Keep two basic measuring sets for the kitchen—one for liquid and one for dry ingredients.
Dry Measuring Tips
Do not pour dry ingredients into measuring device while over mixing bowl – eliminates accidental spilling or overflow of too much of the ingredient. Flour quantities, for instance, can be over or under by just one tbsp—a slightly rounded top in a one-cup measure.
Measure dry ingredients over a saucer or paper to be able to put overflows back into original container.
Scoop or fill the exact-size measuring device (cup or tsp) and then tap gently once or twice with knife (eliminates air pockets) and level with knife to the top surface of the device. Try to avoid using larger devices and shaking to level to a mark.
When measuring by weight, zero out the container on the scales first.
Make sure you measure the final form called for in the recipe (chopped, diced, sliced, etc.).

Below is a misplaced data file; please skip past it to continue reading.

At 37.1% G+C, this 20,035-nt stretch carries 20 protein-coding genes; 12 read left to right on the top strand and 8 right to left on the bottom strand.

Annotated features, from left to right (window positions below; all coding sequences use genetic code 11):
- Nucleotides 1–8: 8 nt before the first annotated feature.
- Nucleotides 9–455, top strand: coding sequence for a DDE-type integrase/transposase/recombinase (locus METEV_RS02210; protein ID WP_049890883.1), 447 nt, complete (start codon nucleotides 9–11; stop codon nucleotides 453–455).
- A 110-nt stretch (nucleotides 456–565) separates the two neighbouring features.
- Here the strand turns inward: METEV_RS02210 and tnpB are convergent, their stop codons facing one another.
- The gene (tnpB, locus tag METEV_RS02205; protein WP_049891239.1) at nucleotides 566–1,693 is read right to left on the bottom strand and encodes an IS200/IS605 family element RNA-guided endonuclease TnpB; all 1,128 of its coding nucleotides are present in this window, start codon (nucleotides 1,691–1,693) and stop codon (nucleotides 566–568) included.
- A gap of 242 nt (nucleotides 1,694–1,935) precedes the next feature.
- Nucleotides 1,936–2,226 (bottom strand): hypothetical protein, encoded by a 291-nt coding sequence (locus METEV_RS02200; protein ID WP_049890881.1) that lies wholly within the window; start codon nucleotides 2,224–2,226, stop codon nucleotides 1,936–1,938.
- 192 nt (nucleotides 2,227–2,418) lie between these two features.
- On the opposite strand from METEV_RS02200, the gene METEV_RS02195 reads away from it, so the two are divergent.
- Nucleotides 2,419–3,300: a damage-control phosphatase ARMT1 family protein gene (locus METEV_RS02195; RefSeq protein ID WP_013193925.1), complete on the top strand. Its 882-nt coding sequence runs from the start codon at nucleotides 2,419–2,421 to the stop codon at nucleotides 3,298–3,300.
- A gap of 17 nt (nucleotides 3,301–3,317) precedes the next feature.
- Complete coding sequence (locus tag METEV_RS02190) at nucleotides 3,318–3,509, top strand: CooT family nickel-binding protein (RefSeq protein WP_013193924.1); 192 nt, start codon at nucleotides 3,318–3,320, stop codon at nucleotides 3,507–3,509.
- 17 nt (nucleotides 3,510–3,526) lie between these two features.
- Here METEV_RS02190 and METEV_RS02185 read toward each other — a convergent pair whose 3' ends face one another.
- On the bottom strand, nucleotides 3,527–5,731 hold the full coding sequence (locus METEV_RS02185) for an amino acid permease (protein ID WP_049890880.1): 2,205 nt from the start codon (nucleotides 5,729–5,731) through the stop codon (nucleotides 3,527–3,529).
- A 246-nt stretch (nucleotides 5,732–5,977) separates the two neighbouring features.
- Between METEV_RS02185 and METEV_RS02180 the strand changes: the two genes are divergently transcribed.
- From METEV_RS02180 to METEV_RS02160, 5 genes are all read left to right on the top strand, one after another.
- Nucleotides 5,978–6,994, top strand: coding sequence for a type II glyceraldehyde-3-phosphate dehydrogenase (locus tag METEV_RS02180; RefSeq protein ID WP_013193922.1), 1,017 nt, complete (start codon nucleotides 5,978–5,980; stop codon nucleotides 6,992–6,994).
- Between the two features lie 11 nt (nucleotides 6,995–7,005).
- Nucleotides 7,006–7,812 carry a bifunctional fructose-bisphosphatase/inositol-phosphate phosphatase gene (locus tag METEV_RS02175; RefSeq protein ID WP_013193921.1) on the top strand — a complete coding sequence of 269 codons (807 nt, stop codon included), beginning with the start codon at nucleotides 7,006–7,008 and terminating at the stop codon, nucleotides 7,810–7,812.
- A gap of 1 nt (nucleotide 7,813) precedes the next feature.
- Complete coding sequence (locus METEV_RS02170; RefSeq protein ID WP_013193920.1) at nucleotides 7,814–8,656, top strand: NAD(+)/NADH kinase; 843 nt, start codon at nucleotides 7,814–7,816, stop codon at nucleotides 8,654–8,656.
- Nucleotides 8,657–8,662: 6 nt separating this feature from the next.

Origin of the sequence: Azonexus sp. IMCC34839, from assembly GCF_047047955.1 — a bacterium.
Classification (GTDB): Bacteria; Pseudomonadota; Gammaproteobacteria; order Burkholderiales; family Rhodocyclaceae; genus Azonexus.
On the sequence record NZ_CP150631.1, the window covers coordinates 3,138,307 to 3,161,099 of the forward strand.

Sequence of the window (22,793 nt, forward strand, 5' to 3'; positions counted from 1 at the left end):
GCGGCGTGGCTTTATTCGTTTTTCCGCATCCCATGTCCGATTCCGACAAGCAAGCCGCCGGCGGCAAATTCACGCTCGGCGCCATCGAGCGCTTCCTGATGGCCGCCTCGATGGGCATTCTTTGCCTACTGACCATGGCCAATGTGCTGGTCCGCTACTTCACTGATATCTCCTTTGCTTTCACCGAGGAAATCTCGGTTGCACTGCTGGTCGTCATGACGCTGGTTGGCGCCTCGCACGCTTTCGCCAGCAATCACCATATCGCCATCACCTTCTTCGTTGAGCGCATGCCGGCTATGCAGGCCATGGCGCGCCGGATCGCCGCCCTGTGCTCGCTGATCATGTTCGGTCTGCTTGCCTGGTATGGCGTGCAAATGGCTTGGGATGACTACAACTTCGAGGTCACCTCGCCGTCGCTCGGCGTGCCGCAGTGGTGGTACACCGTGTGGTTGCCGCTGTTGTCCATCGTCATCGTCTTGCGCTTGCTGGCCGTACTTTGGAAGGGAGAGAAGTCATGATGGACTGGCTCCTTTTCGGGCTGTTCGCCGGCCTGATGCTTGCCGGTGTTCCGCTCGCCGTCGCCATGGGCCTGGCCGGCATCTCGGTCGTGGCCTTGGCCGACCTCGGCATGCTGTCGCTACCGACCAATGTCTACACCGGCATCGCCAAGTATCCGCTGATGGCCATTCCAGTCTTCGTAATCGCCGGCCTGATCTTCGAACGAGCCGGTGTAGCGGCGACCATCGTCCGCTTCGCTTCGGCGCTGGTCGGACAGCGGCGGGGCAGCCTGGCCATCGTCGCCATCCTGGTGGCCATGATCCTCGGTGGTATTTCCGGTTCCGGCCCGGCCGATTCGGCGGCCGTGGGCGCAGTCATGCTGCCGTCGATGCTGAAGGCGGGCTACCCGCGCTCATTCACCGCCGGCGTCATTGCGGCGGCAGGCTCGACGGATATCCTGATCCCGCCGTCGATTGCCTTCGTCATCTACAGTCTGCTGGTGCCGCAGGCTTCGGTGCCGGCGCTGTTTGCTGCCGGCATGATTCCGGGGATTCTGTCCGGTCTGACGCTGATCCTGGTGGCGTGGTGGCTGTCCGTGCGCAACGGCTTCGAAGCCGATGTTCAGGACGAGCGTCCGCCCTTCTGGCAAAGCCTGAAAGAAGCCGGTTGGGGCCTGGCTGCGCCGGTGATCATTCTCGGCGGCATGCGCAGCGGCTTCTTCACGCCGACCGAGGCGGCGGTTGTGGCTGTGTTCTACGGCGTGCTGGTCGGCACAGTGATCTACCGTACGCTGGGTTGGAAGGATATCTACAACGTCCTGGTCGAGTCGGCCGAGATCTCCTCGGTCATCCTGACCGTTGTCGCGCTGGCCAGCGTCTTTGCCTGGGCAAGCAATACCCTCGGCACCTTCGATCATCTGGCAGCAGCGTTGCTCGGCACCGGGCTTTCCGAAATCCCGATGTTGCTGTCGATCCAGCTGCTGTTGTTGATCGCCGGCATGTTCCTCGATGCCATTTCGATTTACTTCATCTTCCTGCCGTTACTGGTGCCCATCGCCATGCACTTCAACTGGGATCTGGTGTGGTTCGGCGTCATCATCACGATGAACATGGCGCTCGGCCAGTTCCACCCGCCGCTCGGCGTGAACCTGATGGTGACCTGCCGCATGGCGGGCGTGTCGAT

Flour, sifted means measure first, then sift. Sifted flour means sift first, then measure. The location of the word “sifted” defines the procedure.
If not using a measure, as with dry spices or salt and pepper, first shake the amount into your hand and then into the mixing bowl or pot. Prevents over-seasoning, which may be difficult to correct. This technique also allows you a visual check on the amount.
A pinch means 1/8 tsp or less of a dry ingredient. A dash, usually referring to a liquid (but not always), means 1 or 2 drops or 1/8 tsp for dry.
Sticky ingredients, such as brown sugar or raisins, should be packed tightly in the device for accuracy.